They also started removing sections of the ceiling in the basement, including the foam insulation.

They did some further demolition to make additional appliance room.

The basement turned into a war zone of construction equipment, trim, and other debris.

They were able to cannibalize existing circuits from the old bathroom to power the appliances in the utility room.

One the prep work was done, Consumers Coop came in and installed the LP tank, and ran a temporary line from the tank above ground to the house. Once the ground thaws later in the spring, they will return and bury a line below the ground.

One of the requirements for getting LP lines installed is that the lines are fully hooked up to the destination appliances, and that a third party witnesses the installation and verifies that there are no leaks. This meant that RA needed to have the furnace in place, and enough venting and duct work ready to go.

After that, they installed the remaining vents to the outside for the exhaust for the furnace.

Next, they installed the vents in the basement to run heat and air to the floor vents upstairs, as well as to the walls in the basement. They did an extremely good job of blending the aluminum ducting with the existing wood beams and trim, in a similar fashion to how exposed ceilings in loft apartments or offices look.

On the last day of construction, they installed the air conditioner outside the house and connected it to the ducting.

They also installed a WiFi enabled smart thermostat that allows me to monitor and control the temperature from far away, which is important since I typically only go to the lake house on weekends.

After meeting with RA and reviewing their work, I stepped back in. I hauled away all of the foam that had been removed from the ceiling, and put the trim into storage for future use.

I also dewinterized the plumbing, which led to an interesting discovery: some of the pipes that had been removed with the shower resulted in a leak. It was an easy fix though, two 3/4″ shark bite end stops closed the loop, and some JB Welding epoxy solved a minor drip from two very old valves. I was able to refill the pressure tank, the water heater, and the water softener, and the house was back in business for spring. The final results look excellent, and exceeded my expectations.

New Lake House Door

One smaller project that I am planning on for this spring at the lake house is replacing the front door, which is currently a fairly boring white slab behind the wrought iron storm door.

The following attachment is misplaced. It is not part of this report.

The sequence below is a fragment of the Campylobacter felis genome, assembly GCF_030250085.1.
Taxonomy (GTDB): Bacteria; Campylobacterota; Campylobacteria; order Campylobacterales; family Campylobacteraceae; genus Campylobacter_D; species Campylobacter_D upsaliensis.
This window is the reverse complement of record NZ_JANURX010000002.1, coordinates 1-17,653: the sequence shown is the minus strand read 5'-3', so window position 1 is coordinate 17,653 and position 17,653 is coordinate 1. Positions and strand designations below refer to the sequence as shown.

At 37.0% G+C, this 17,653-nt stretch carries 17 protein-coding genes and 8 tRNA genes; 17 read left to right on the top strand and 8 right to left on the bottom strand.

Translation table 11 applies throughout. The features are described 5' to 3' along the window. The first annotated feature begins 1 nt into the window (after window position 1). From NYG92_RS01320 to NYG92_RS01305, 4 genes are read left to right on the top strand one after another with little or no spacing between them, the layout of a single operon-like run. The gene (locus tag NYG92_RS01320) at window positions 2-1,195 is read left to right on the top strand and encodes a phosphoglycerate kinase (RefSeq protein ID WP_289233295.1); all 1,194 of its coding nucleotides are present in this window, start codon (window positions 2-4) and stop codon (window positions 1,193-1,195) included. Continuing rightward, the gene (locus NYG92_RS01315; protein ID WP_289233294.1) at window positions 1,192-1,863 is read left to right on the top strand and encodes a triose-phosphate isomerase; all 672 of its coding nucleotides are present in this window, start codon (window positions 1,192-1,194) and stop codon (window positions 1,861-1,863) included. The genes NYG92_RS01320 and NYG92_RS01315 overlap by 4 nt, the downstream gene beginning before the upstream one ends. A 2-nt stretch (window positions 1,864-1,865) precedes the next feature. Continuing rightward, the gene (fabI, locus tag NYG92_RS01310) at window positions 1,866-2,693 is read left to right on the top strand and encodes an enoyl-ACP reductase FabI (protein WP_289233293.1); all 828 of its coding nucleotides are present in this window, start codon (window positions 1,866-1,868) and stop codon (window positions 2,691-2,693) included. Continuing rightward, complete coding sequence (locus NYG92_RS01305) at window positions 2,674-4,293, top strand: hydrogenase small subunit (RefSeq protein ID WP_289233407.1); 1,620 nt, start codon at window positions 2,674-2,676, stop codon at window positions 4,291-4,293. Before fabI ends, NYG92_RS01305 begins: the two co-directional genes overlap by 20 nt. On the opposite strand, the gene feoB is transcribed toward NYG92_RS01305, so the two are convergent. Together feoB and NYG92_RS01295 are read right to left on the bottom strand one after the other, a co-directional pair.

The door I picked out is a pseudo mid century modern style door, that fits the vibe of the lake house very well:

I need to take final measurements this week to confirm fit, and then I’ll do the installation.

Tile and Concrete Stain

This week, I had the guest house bathroom measured for tile, and the tile is on order. I decided to stain the raw concrete lip that comes up at the base of the back wall instead of tiling it. Tiling would have added a lot of time and expense, and the stained raw concrete actually provides a pretty cool effect. It was a simple process that just required some minimal taping of existing trim.

After the paint dried and the tape was removed, the result looked great:

In addition to the concrete paint, I added drawer hardware and a faucet to the vanity and sink, and cut out space in the back of the vanity that allowed it to be moved into position.

Guest House Vanity, Mirror, and Tile

I have an appointment setup for this Friday to have the guest house bathroom floors measured, prior to purchasing tile and having the floor tiled. I am planning on using a tile in the following style, which fits the upscale-rustic style of the guest house.

While I wait for the tile process to get wrapped up, I purchased a vanity, sink, and mirror. I hung up the mirror right away, and assembled the vanity but left it in the middle of the room since it will have to be moved out when the floor is tiled. The mirror is polished bronze and matches the lights, and the vanity is a dark grey oak that complements the bronze.

Guest House Living Room

Now that all of the messy parts of the guest house bathroom project are done, I got the guest house living room cleared of construction debris and cleaned up. I also took the time to reorganize the walls a little bit, to make room for my ever growing collection of golf tournament flags and other memorabilia.